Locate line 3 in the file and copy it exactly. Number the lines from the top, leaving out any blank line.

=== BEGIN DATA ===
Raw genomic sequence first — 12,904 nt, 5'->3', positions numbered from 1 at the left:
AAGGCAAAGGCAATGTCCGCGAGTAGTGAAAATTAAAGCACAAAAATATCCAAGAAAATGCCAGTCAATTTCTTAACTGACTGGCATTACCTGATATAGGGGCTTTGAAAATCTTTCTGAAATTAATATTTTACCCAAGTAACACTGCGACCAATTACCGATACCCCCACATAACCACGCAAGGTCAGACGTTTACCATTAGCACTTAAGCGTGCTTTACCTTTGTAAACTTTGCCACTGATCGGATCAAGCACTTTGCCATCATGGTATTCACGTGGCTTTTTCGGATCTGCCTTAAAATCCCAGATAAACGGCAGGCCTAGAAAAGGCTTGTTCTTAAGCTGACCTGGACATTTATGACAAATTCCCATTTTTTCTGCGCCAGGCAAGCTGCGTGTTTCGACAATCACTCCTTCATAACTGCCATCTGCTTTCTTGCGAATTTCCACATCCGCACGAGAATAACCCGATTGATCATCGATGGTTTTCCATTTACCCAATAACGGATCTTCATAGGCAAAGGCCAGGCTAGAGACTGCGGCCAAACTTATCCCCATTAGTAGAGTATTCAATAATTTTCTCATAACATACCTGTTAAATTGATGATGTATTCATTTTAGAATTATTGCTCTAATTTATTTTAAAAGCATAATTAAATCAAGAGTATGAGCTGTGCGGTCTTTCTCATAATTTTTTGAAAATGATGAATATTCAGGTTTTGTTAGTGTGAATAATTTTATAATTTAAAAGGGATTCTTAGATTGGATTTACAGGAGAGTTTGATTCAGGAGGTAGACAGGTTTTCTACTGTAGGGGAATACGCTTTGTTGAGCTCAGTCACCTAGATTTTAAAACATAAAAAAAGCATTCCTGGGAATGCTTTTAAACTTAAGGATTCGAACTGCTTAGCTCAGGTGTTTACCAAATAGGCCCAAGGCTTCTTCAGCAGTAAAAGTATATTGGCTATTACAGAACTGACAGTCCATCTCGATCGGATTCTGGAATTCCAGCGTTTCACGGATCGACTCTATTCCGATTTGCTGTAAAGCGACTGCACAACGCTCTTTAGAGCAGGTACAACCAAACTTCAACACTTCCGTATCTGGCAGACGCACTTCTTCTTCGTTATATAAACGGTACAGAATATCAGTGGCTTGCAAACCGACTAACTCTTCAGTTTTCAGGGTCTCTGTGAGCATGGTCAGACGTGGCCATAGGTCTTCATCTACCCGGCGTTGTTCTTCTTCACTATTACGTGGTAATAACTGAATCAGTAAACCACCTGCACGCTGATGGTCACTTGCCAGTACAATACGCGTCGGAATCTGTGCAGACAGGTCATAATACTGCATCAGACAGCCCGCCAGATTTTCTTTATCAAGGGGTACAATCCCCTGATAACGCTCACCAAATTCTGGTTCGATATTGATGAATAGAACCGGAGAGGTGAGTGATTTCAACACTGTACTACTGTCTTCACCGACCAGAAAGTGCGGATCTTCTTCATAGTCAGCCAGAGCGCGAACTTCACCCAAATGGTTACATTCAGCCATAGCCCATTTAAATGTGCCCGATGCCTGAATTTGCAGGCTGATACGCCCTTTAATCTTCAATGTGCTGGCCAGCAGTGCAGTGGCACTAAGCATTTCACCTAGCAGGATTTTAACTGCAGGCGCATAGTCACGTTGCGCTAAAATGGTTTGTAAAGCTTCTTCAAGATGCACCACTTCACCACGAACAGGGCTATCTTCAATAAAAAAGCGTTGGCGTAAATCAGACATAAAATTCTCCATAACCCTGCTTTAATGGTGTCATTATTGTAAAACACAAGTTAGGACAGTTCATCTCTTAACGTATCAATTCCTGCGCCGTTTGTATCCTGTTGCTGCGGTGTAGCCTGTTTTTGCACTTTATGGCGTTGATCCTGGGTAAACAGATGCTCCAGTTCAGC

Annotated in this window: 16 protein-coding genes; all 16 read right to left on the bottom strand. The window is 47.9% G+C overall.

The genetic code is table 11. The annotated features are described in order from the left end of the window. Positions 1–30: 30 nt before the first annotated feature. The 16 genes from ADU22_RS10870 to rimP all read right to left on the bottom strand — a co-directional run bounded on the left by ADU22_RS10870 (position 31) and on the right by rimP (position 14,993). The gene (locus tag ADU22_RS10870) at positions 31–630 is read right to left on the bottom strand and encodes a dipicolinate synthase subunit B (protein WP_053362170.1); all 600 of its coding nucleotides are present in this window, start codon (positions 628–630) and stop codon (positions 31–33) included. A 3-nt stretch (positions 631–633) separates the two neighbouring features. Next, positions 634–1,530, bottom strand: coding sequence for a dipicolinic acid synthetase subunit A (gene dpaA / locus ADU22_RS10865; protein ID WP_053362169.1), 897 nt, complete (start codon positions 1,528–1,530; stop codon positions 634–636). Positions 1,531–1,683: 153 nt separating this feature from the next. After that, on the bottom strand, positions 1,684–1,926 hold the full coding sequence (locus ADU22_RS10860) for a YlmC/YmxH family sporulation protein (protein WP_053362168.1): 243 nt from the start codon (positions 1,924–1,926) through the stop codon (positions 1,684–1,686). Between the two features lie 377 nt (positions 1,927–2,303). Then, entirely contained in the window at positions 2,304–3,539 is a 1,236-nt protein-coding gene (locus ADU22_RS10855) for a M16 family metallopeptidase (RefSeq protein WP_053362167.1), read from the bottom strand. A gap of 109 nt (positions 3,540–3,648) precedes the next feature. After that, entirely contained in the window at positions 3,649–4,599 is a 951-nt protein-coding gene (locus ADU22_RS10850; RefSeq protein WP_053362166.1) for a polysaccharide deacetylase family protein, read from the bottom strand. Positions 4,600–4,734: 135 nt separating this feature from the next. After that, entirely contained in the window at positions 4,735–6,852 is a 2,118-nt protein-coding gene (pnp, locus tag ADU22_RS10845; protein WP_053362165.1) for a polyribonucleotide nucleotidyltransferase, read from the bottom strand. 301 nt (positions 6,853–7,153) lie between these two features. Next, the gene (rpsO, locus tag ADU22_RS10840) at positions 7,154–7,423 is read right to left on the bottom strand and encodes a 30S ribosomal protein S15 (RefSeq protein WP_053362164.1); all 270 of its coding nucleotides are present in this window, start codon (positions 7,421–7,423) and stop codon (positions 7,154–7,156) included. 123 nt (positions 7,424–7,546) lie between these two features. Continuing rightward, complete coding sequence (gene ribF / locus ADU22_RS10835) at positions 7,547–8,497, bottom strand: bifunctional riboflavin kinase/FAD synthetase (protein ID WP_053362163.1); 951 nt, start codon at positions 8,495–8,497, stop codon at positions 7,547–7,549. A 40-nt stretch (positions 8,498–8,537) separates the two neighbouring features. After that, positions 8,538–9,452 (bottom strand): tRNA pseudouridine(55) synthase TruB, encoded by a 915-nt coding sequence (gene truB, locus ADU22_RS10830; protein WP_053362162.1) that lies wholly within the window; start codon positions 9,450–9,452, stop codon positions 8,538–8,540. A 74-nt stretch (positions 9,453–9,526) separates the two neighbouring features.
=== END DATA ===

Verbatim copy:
Annotated in this window: 16 protein-coding genes; all 16 read right to left on the bottom strand. The window is 47.9% G+C overall.